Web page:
Most studies have investigated the impact of maternal smoking during pregnancy on DNA methylation using cross-sectional designs [80,101]. A few recent studies have used a longitudinal approach, either using several time points in exposure assessment or in DNA methylation, trying to identify the persistence of tobacco-induced DNA methylation changes [36,95]. In the Avon Longitudinal Study of Parents and Children (ALSPAC), where DNA was extracted from cord blood samples collected at birth and from blood samples collected in children at ages 7 and 17, longitudinal analyses highlighted the persistence of altered DNA methylation patterns across ages associated with in utero exposure to maternal tobacco smoke [94]. Similar results were shown in the Peri-postnatal Epigenetics Twin Study (PETS) [90] and in the Lifestyle and environmental factors and their Influence on Newborns Allergy risk (LINA) cohort using whole genome sequencing [128].
Whereas a dose–response relationship was underlined by several studies (the more pregnant women smoked, the greater were changes in DNA methylation) [86,103], a recent study suggests that any exposure to tobacco smoke during pregnancy could be harmful toward infant lung function [99]. Monasso et al. [86] and Rousseaux et al. [97] explored different timing of exposure around pregnancy. In cord blood, Monasso et al. identified 1391 CpGs differentially methylated in sustained (but not in women quitting smoking prior or in early pregnancy) vs. never smokers, among 5915 CpGs established with robust evidence for association with sustained maternal smoking in a prior meta-analysis [76]. They concluded that quitting smoking during pregnancy might be associated with DNA methylation at other CpGs [86]. In accordance with these conclusions, the results of the EWAS performed by Rousseaux et al. on former, current, and non-smokers during pregnancy identified specific CpGs/DMRs in the placenta associated with these smoking statuses, suggesting the establishment of a memory of exposure to tobacco affecting the methylation pattern of placentas that had never been directly exposed to smoking [97].
To conclude, a growing number of studies have identified differentially methylated CpGs in different tissues or blood in offspring exposed vs. non-exposed to maternal smoking during or prior to pregnancy, either using gene candidate or EWAS approaches. Technical and methodological challenges of these analyses are discussed later in this review.

2.2. miRNAs

Micro-RNA (miRNA) are defined as a group of small endogenous non-coding RNAs with a length of approximately 22 nucleotides that play an important role in gene expression by regulating developmental and cellular processes (cell proliferation, differentiation, and apoptosis, or cell death) [129,130] and by binding targeted mRNA (translation repression) and altering its protein expression [131]. MiRNA, as DNA methylation, could act as a potential mark of environmental insults for fetuses during pregnancy [132,133].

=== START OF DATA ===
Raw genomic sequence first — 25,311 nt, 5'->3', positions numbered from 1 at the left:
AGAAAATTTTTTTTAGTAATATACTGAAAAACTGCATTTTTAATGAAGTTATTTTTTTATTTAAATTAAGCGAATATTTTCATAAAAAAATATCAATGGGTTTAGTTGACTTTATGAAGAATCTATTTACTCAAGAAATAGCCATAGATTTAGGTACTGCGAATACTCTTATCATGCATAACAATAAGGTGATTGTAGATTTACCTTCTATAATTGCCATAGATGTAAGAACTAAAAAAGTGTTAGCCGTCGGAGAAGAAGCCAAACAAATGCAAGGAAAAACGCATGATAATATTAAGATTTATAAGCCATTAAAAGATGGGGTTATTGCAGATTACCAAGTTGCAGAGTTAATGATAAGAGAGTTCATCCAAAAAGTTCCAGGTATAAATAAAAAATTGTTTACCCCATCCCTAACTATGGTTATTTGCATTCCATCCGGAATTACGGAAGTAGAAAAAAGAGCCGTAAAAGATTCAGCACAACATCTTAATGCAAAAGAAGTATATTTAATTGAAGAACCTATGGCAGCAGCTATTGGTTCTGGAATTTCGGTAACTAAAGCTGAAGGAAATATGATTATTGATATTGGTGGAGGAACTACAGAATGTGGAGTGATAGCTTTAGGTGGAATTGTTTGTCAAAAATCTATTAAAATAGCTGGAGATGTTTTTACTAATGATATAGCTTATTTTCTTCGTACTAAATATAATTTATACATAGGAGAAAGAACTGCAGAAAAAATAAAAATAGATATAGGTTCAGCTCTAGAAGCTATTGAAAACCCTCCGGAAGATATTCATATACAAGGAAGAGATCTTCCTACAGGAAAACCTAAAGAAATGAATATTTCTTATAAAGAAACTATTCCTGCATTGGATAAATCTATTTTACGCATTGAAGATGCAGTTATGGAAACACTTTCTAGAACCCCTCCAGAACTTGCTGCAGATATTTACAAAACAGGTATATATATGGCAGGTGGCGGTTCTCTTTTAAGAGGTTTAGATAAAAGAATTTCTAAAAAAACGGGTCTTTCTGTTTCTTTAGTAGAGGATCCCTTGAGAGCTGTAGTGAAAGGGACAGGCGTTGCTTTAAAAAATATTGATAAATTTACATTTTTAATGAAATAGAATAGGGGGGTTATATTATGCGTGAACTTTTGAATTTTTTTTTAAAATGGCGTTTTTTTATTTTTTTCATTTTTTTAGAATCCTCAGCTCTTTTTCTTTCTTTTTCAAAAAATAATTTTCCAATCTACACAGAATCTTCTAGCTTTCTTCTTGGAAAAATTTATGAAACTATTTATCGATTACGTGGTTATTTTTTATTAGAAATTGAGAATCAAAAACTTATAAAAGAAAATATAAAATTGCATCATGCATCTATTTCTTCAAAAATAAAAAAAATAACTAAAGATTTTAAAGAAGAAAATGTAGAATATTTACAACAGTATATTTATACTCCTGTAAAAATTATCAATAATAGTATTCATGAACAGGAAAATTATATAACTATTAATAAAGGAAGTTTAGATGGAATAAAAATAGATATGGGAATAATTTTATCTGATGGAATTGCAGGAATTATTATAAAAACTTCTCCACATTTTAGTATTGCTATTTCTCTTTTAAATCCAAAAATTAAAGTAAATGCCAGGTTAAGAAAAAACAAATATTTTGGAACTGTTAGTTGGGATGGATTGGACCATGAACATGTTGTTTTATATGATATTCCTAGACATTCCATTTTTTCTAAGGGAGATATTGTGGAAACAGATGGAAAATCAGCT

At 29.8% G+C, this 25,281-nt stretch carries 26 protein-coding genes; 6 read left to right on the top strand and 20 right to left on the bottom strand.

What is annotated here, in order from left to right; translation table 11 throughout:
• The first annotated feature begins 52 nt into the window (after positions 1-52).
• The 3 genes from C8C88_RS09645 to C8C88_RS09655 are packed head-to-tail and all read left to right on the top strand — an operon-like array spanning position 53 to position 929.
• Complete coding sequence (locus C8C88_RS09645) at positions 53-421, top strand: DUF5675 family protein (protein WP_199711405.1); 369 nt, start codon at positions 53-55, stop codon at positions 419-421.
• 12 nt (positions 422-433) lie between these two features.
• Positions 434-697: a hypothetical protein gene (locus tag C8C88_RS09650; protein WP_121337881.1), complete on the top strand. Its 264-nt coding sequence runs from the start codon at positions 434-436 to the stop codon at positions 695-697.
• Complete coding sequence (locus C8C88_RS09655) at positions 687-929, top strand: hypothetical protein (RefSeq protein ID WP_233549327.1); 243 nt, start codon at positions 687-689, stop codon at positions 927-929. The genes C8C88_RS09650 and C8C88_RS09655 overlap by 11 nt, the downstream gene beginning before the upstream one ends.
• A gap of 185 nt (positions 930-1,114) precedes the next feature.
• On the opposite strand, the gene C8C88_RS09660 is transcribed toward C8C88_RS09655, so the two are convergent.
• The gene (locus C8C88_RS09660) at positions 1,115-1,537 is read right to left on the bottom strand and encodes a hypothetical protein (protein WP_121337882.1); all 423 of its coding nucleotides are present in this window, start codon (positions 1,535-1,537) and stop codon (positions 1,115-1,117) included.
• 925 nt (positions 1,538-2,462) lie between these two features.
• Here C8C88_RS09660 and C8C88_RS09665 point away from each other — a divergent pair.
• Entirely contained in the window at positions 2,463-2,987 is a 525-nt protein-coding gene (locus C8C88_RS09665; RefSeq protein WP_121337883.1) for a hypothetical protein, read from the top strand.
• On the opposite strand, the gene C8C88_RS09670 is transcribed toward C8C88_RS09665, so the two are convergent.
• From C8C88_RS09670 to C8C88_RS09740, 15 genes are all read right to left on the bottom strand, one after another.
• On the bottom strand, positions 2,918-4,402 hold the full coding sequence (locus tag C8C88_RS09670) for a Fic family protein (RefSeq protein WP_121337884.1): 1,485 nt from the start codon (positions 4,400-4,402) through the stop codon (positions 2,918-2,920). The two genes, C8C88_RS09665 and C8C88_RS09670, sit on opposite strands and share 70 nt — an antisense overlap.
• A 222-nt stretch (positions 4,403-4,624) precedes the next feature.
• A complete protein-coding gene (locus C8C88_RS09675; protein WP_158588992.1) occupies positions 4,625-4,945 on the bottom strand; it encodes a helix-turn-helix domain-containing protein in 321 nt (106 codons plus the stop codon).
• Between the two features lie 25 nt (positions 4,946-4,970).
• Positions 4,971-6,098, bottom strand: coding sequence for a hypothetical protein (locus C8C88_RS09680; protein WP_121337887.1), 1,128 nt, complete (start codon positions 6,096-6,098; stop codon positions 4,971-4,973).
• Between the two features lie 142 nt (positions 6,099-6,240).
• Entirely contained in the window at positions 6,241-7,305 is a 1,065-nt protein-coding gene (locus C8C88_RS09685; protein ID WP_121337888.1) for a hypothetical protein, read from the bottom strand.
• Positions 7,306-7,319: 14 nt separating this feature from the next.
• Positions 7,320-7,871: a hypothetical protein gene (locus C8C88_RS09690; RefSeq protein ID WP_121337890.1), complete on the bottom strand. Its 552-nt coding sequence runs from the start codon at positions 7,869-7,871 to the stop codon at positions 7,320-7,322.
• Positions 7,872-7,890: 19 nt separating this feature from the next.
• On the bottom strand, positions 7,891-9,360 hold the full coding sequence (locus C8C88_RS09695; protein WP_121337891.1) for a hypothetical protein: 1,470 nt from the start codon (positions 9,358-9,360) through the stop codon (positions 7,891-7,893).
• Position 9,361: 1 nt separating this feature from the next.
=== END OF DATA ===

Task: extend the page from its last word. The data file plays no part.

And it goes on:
In comparison to DNA methylation, only a few studies focused on the associations between maternal tobacco smoking during pregnancy and miRNA. In one of the first studies conducted on miRNA, Maccani et al. [83] analyzed the expression of four candidates (miR-16, miR-21, miR-146a, and miR-182) implicated in growth and developmental processes, measured in placentas with regard to exposure to maternal smoking during pregnancy and specific components of cigarette smoke. Despite a small sample size (25 placentas), three of them (miR-16, miR-21, and miR-146a) turned out to be significantly downregulated in placentas exposed to tobacco smoke in comparison to non-exposed placentas [83]. In cord blood, Herberth et al. established an association between maternal tobacco smoke during pregnancy and miR-223 expression, which could be involved in offspring’s risk of allergies later in life [70]. In a recent study conducted on 1200 children included in the Human Early Life Exposome (HELIX) project, a consortium compounded by six European birth cohorts, the authors investigated the associations of maternal smoking during pregnancy and childhood secondhand smoke exposures with changes in four layers, including blood DNA methylation and plasma proteins, sera and urinary metabolites, and gene and miRNA expression [103]. They found that maternal tobacco smoking during pregnancy was associated with DNA methylation changes at 18 loci in child blood but not with the expression of the nearby genes. The authors also found dose–response trends with higher dose or duration of exposure in smoking-related molecular marks. Interestingly, a weaker association between maternal tobacco smoking during pregnancy and gene expression in comparison to DNA methylation was found in former smokers, suggesting different reversal rates after smoking cessation and a methylation-based memory to previous exposures [103]. Finally, the results of a few studies suggest that dysregulation in miRNA expression due to maternal tobacco smoking during pregnancy could have multigenerational effects [38,70,107,134].